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Facebook Stops Funding Opposition to California Privacy Focused Ballot Act

Facebook has recently chosen to no longer fund opposition to the California Consumer Privacy Act, which could appear on the California State Ballot as an initiated state statute on November 6, 2018.  According to the petition summary the potential statute would:

Gives consumers right to learn categories of personal information that businesses collect, sell, or disclose about them, and to whom information is sold or disclosed. Gives consumers right to prevent businesses from selling or disclosing their personal information. Prohibits businesses from discriminating against consumers who exercise these rights. Allows consumers to sue businesses for security breaches of consumers’ data, even if consumers cannot prove injury. Allows for enforcement by consumers, whistleblowers, or public agencies. Imposes civil penalties. Applies to online and brick-and-mortar businesses that meet specific criteria.

Previously, Facebook had joined with Google, Comcast, Verizon and AT&T, with each of the companies donating $200,000.  Facebook spokeswoman Rochelle Nadhiri has stated that Facebook decided to cease its contributions as “We took this step in order to focus our efforts on supporting reasonable privacy measures in California.”

Should the California Consumer Privacy Act pass it would greatly alter the privacy landscape in which companies such as Facebook do business.  Below some particularly significant areas of impact are highlighted:

  • Disclosure Rights: Businesses would have to disclose to consumers upon request, whether their personal information was sold and to whom.
  • Consumer Opt Out: Consumers would have the right to opt out of the sale of their personal information at any time. Businesses that sell personal information of consumers would have to provide a notice that this sale is taking place that informs consumers of their right to opt out.
  • Non-Discrimination: Businesses would be prohibited from discriminating against consumers who exercise their rights under the act. Businesses would not be able to deny goods or services, nor charge different rates for good or services.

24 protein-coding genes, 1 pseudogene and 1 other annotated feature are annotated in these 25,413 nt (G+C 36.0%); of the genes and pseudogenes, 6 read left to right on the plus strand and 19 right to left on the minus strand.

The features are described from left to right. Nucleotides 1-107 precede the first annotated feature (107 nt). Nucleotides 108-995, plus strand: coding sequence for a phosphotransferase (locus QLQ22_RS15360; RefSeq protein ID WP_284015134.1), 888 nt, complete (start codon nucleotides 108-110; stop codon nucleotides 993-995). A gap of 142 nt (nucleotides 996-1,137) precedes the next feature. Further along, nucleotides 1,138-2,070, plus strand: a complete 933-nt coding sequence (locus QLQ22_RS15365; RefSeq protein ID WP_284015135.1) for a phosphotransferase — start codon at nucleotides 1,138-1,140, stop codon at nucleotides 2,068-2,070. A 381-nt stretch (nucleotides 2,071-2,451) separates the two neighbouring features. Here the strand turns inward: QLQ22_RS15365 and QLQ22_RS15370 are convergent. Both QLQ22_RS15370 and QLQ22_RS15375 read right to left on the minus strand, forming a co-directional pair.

• Private Right of Action for Violations of Act: Consumers would be able to sue for violation of the act itself, and recover statutory damages of $1,000 or actual damages on a per violation basis. Knowing and willful violations would raise the statutory damages to up to $3,000.  Any violation of the act would be deemed an injury in fact.
  • Security Breaches Can Violate the Act: A business that experiences a security breach would violate the act if the business failed to “failed to implement and maintain reasonable security procedures and practices, appropriate to the nature of the information, to protect the personal information from unauthorized disclosure.”

Should the initiative pass, here are some likely consequences for businesses:

  • Understanding Personal Information Practices Becomes a Business Necessity: Businesses would require an understanding of their personal information practices to comply with the disclosure rights, and consumer opt outs, along with other portions of the act. Given the private right of action and statutory damages, failing to do so would present an untenable business risk.
  • Personal Data Collection and Transfer Must Provide Value to the Consumer: Currently, business can incentivize consumers to provide their personal data by offering access to products and services. Based on the non-discrimination portion of the act, this may no longer be possible in all cases.  Successful businesses will likely find ways of providing value to consumers through leveraging the consumer’s collected personal information, instead of treating the collection as a by-product of the goods or services being offered.
  • Liability for Security Breaches Increases Dramatically: Since failure to provide reasonable measures to protect personal information in the aftermath of a security breach will become a violation of the act, businesses will seek ways of demonstrating that such reasonable measures are being taken before any security breach occurs. It is likely that this could further spur the use of software as a service type services that can provide some of these measures in a configurable product that meets business needs.  However, nothing will substitute for the business having taken a holistic view of how its products and services function with regard to collecting, using, and transferring personal data.

We will continue to monitor developments with this ballot initiative as they evolve.  If you have any questions as to how this initiative could affect your situation, please do not hesitate to contact the team at Mintz.

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Brian H. Lam

Associate

Brian H. Lam  is an attorney in Mintz’s Privacy & Security Practice and Technology Transactions Practice. Brian provides practical advice on the collection, use, storage, transfer, and potential loss of data. He negotiates complex data-centric information technology agreements.